Philosophers of the Warring States is an anthology of new translations of essential readings from the classic texts of early Chinese philosophy, informed by the latest scholarship. It includes the Analects of Confucius, Meng Zi (Mencius), Xun Zi, Mo Zi, Lao Zi (Dao De Jing), Zhuang Zi, and Han Fei Zi, as well as short chapters on the Da Xue and the Zhong Yong. Pedagogically organized, this book offers philosophically sophisticated annotations and commentaries as well as an extensive glossary explaining key philosophical concepts in detail. The translations aim to be true to the originals yet accessible, with the goal of opening up these rich and subtle philosophical texts to modern readers without prior training in Chinese thought.
The Daoist philosopher Zhuangzi (also known as Chuang Tzu), along with Confucius, Lao Tzu, and the Buddha, ranks among the most influential thinkers in the development of East Asian thought. His literary style is humorous and entertaining, yet the philosophical content is extraordinarily subtle and profound. This book introduces key topics in early Daoist philosophy. Drawing on several issues and methods in Western philosophy, from analytical philosophy to semiotics and hermeneutics, the author throws new light on the ancient Zhuangzi text. Engaging Daoism and contemporary Western philosophical logic, and drawing on new developments in our understanding of early Chinese culture, Coutinho challenges the interpretation of Zhuangzi as either a skeptic or a relativist, and instead seeks to explore his philosophy as emphasizing the ineradicable vagueness of language, thought and reality. This new interpretation of the Zhuangzi offers an important development in the understanding of Daoist philosophy, describing a world in flux in which things themselves are vague and inconsistent, and tries to show us a Way (a Dao) to negotiate through the shadows of a "chaotic" world.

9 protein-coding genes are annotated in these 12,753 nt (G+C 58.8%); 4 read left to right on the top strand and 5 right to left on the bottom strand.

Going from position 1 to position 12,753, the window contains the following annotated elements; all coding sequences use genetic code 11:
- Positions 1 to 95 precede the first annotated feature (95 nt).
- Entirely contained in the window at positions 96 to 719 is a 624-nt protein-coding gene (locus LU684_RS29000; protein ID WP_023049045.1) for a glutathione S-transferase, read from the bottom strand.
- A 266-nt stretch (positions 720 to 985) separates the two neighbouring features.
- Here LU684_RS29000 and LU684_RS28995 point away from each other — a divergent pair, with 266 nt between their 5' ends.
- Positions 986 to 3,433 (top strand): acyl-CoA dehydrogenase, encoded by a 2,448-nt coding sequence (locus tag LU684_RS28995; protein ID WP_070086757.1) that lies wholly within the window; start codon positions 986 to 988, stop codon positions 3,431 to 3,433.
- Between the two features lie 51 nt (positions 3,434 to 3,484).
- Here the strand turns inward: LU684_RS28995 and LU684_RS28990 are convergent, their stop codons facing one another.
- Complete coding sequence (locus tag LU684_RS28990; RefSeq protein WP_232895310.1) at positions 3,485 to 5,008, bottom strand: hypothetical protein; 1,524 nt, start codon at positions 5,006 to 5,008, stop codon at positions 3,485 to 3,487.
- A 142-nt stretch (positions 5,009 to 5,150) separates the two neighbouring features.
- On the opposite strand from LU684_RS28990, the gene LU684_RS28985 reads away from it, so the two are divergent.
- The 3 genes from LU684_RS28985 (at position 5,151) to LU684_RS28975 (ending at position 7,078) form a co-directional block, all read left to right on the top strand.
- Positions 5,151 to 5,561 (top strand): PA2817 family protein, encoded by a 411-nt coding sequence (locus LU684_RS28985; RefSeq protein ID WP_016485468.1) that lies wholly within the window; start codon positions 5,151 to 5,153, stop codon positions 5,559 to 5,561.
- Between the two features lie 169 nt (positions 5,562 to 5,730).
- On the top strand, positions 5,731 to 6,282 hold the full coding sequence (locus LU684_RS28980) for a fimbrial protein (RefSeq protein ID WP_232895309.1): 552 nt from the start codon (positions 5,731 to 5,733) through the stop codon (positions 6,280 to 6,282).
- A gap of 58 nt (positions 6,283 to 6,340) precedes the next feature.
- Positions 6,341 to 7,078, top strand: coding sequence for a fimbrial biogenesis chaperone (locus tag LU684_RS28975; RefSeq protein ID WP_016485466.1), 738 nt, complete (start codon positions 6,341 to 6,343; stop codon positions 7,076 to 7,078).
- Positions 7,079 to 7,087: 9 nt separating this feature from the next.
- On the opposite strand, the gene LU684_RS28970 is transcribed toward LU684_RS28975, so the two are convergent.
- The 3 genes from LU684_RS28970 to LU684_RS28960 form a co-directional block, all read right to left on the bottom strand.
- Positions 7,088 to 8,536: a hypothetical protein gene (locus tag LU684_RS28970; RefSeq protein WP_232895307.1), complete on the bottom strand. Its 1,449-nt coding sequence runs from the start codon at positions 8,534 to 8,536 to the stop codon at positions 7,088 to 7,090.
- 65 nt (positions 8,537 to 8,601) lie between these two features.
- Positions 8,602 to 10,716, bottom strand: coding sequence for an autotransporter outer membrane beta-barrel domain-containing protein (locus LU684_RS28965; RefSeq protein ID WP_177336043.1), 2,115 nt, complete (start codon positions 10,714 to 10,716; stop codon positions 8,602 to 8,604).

China's Philosophical Studies: Rediscovery of Chinese Spiritual Essence collects essential research findings of China's philosophical studies conducted by the academics at East China Normal University (ECNU) in recent years. The book covers topics including thoughts in China's Spring and Autumn Period, Chinese virtue of trust, establishing morals, historical studies of Chinese philosophy, etc.This book is the fifth volume of the WSPC-ECNU Series on China. This Series showcases the significant contributions to scholarship in social sciences and humanities studies about China. It is jointly launched by World Scientific Publishing, the most reputable English academic publisher in Asia, and ECNU, a top University in China with a long history of exchanges with the international academic community.
Learning from Chinese Philosophies engages Confucian and Daoist philosophies in creative interplay, developing a theory of interdependent selfhood in the two philosophical traditions. Karyn Lai draws on the unique insights of the two philosophies to address contemporary debates on ethics, community and government. Issues discussed include questions on selfhood, attachment, moral development, government, culture and tradition, and feminist queries regarding biases and dualism in ethics. Throughout the book, Lai demonstrates that Chinese philosophies embody novel and insightful ideas for addressing contemporary issues and problems.